Improvements on bottleneck Ely railway junction could begin in 2020
PUBLISHED: 16:29 27 January 2017 | UPDATED: 23:41 28 January 2017
MPs and officials were told improvements to a major bottleneck on the region’s railways could begin in three years’ time.
South West Norfolk MP and Justice Secretary Elizabeth Truss chaired a rail summit at Downham Market Town Hall yesterday.
It was attended by MPs, the New Anglia and Greater Cambridge and Peterborough local enterprise partnerships and Network Rail.
They heard a task force led by West Norfolk council hopes work on the Ely North junction could be included in the next round of funding for major rail projects, which runs from 2020 - 2029.
Ms Truss said: “There is a really strong political will to get this done.
“We are competing with the rest of the country so we need to get ahead of the queue when there are other projects in the country.
“It is in all of our best interests to get this started and nail down the funding programme so network rail get cracking on with the job. It is complicated but infrastructure is absolutely necessary to get right.”
Network Rail said hopes to increase the numer of trains going through the junction from six to 11 an hour.
Other planned improvements include eight-carriage trains, platform expansions and level-crossing assessments.
But the biggest challenge will be designing the infrastructure which could see some parts of the railway blocked once the work begins.
A total of £8.8m has been put towards the feasiliblity plan which Network Rail has described as a complex scheme.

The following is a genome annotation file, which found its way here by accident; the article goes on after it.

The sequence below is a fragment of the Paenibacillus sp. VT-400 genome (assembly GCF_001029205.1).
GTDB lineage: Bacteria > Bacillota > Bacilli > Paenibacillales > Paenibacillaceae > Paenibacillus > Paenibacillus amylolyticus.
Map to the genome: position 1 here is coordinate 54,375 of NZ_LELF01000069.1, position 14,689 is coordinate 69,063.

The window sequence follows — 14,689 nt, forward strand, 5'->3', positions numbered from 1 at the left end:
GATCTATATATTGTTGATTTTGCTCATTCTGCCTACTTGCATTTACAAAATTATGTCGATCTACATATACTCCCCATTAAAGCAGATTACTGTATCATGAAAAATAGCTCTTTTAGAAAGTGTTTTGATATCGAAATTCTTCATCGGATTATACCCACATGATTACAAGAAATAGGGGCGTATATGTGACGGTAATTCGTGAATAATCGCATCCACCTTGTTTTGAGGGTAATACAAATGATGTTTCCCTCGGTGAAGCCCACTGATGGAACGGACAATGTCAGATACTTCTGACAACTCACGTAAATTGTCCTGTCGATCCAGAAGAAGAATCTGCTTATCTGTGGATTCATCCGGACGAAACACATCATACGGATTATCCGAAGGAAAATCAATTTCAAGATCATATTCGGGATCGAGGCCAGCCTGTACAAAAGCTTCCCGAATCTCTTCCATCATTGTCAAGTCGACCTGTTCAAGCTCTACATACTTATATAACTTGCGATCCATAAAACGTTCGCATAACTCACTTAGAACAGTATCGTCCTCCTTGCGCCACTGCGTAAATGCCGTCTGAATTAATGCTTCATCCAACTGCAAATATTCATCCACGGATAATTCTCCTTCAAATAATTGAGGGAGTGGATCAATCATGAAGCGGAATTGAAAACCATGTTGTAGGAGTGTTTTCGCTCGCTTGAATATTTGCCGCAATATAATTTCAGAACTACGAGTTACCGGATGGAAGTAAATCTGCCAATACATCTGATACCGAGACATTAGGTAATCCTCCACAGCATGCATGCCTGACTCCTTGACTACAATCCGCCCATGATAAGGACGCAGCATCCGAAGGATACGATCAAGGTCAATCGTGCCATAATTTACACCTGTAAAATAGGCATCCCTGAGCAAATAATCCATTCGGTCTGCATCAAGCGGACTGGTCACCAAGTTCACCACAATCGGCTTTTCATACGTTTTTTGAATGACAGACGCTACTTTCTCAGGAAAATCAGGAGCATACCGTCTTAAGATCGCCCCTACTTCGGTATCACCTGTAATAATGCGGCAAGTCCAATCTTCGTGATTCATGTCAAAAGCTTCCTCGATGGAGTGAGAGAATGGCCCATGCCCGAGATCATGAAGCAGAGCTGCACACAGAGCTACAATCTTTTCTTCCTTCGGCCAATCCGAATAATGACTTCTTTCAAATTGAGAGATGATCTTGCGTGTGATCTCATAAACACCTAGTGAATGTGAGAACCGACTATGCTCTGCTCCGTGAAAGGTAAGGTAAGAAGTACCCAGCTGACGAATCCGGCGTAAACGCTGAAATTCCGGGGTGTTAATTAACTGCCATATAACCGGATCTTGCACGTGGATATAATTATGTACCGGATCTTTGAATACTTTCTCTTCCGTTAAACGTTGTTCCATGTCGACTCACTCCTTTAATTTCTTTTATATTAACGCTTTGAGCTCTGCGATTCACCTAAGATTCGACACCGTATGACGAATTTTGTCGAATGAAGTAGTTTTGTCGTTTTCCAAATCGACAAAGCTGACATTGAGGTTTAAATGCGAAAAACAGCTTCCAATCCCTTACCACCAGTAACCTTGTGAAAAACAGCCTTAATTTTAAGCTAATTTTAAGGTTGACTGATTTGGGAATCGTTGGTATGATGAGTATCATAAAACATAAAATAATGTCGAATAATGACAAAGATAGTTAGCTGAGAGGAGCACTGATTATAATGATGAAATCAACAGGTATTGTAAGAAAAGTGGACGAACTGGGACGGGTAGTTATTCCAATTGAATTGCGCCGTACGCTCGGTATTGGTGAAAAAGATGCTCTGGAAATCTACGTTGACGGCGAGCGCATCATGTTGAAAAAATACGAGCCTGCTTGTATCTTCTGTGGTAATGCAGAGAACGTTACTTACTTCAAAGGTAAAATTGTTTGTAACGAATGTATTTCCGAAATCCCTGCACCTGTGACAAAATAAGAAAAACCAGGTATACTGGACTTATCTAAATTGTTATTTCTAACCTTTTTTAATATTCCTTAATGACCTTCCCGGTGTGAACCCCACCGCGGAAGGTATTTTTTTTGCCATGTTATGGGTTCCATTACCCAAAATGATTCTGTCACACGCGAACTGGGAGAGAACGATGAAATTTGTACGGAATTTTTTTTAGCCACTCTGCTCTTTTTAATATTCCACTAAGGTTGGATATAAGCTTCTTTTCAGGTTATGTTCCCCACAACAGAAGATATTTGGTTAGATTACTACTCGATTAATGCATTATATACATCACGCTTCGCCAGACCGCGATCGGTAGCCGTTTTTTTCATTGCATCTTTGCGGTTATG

Both the New Anglia and Greater Cambridge and Peterborough local enterprise partnerships have agreed to put £3.3m while the Freight Network is contributing £2.2m.
Officials have said the proposed plans will see a £500m boost to the East Anglia economy and see half-hourly trains from King’s Lynn to London. Before the summit got under way, one MP said the region’s ageing rail network left people “cut off from opportunity”.
Mid Norfolk MP George Freeman said: “Ely junction is the bottleneck holding back our entire East Anglian economy, forcing passengers and freight onto our congested roads by preventing rail expansion.
“Our area is home to some of the most exciting new companies, jobs and opportunities but an old-fashioned, fragmented and under-funded rail network is holding us back and leaving people cut off from the opportunities.
“Our rail network is fundamental to spreading opportunity to all in the east. The Prime Minister is determined to build an economy that everyone has a chance in. We are committed to a new east - west rail link, but we need to clear the Ely junction to allow it to run.”
Improvements to the junction were originally expected to cost £35m.
Work was due to start this year. But a review published in 2015 postponed the upgrade for up to seven years.”